How democracies die

That book up there is about ‘How Democracies Die’. I will borrow four lessons from it to explain why William Ruto is your next President.


The days of changing governments through military coups and popular revolutions are over. If you are waiting for another Arab Spring to remove a dictator from power, chances are that you will wait till Kingdom come. Your task therefore is to pick out upcoming politicians with dictatorial tendencies and kick the ladder off their climb before they get to the top. Because once they’re there, it will be difficult to bring them down.


The best time to prevent William Ruto from being President was 2013. This is because the most foolproof means of ensuring William Ruto doesn’t make it to State House was to prevent him from being on the ballot. Which means that the Jubilee Party was supposed to have denied him the chance to contest in 2013, and if he would’ve decided to go independent, the IEBC should have disqualified him too.

Political parties have a bigger role to play in the breeding, growth and maturity of a nation’s democracy. If authoritarians are to be kept out, they must first be identified by party structures and be kept off party ballots at election time. This requires that political parties must resist the temptation to nominate these dictators for higher office even when they can potentially deliver votes. Isolating political extremists requires political courage. But when fear, opportunism, or miscalculation leads established parties to bring extremists into the mainstream, democracy is imperiled and can as well be said to be dead.


Kenyans failed the first test of protecting our democracy when we elected a president and a deputy with a dubious allegiance to the rule of law, and a questionable anti-corruption track record. The moment we placed Ruto at the center of power, and exposed him to government machinery that is prone to abuse, it was a foregone conclusion that he was going to use them to his advantage. You have since seen his political and economic stock rise; and there are no indications he is about to stop now. As it stands, therefore, the only person who can stop William Ruto from getting to the actual top is Uhuru Kenyatta. Which leads us to the fourth point.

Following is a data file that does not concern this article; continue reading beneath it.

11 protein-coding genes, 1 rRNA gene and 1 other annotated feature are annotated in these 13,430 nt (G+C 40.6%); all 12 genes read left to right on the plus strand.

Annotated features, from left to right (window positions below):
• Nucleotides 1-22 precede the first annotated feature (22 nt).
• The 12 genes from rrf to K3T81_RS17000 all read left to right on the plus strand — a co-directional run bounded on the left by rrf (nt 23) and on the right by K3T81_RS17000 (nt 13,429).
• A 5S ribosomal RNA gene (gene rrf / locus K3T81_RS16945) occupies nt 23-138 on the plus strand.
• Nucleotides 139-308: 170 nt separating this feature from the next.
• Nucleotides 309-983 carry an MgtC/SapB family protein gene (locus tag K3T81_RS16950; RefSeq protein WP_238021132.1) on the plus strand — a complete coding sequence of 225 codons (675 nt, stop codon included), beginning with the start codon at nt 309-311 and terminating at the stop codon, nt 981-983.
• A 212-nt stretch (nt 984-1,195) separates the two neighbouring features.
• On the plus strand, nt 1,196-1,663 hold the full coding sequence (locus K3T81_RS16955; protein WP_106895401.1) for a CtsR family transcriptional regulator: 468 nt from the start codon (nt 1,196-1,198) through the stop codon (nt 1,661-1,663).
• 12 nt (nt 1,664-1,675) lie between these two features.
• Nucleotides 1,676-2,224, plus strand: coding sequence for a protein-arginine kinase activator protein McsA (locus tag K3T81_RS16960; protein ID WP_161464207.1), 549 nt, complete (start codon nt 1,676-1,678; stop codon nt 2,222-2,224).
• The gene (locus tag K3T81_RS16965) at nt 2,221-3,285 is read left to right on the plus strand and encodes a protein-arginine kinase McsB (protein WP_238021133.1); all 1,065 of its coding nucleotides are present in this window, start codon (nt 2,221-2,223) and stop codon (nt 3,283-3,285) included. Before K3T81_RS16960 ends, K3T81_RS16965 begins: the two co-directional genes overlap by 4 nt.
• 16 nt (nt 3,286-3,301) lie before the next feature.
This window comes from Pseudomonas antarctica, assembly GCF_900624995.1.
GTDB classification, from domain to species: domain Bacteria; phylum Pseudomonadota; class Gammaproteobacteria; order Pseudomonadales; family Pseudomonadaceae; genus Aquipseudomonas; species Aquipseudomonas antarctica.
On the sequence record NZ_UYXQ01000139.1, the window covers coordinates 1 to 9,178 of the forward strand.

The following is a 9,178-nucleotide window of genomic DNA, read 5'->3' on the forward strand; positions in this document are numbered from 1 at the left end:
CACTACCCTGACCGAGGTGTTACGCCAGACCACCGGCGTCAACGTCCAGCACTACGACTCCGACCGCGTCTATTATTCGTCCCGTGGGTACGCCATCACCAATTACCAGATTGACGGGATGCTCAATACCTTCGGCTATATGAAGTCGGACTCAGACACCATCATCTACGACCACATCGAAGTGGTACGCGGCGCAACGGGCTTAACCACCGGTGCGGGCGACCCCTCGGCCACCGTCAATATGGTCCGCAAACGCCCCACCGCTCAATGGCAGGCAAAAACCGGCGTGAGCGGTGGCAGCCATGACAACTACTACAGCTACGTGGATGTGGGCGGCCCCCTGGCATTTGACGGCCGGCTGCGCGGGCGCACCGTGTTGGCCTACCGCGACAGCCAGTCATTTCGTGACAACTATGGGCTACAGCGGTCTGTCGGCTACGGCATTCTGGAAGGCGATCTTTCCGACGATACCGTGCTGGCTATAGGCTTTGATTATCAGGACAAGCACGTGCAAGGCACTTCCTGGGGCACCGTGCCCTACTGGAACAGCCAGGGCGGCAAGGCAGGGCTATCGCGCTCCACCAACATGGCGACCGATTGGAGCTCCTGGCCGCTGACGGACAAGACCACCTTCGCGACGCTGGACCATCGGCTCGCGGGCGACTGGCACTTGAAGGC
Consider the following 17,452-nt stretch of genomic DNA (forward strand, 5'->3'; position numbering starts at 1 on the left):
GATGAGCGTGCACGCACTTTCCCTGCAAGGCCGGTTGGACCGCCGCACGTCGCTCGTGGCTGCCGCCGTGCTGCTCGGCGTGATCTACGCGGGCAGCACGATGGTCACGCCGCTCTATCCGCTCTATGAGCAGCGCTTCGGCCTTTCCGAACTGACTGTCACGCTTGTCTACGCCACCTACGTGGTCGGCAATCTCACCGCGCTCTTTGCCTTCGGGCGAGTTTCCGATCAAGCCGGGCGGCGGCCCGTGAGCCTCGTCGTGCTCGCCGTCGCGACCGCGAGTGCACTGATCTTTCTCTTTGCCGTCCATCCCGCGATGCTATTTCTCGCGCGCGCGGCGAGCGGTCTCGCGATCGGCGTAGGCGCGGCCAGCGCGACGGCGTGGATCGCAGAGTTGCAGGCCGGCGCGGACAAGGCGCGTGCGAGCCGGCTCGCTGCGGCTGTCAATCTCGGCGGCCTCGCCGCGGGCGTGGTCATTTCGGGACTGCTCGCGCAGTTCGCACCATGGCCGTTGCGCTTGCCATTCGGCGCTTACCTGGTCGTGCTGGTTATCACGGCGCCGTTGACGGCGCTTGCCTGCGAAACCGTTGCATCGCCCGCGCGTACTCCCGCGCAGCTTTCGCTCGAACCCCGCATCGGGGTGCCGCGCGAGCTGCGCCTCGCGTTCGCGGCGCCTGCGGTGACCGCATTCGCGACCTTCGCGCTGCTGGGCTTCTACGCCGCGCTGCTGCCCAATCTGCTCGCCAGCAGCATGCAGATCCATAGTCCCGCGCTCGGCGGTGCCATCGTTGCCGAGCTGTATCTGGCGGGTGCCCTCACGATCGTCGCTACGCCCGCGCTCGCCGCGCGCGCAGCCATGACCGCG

The only remaining means to stop Ruto from being President is to strangle him off government resources, from now up to 2022. And the only person who can cut Ruto’s influence in government right now is President Uhuru Kenyatta. Through an executive order he can convert the Deputy President’s vast entourage into a cubicle in the Office of the President, cut the Deputy President’s budget to a meaningless minuscule, and constitute cabinet without consulting his Deputy. And if he wants the downfall to be messy, noisy and dramatic; he can ask Noordin Hajji and his friend Kinoti to revisit Ruto’s files. In one month, the choppers will stop flying, churches will stop receiving cash in bags. Goats in Kimalel won’t be petitioning the President to stop them from being bought using questionable cash. This decision is not as easy as it might sound, and that’s why it is the only legacy Uhuru will be remembered for.

This is because the abdication of political responsibility by existing leaders often marks a nation’s first step towards authoritarianism. Political leaders, therefore, are asked to heed the warning signs and take steps to ensure that authoritarians remain on the fringes, far from the centers of power. But since Uhuru Kenyatta is more interested in lecturing Mwangi Kiunjuri in Portuguese than stopping Ruto from ascending to the Presidency, there is no way Ruto is going down.

And Kenyans must begin to embrace the inevitable.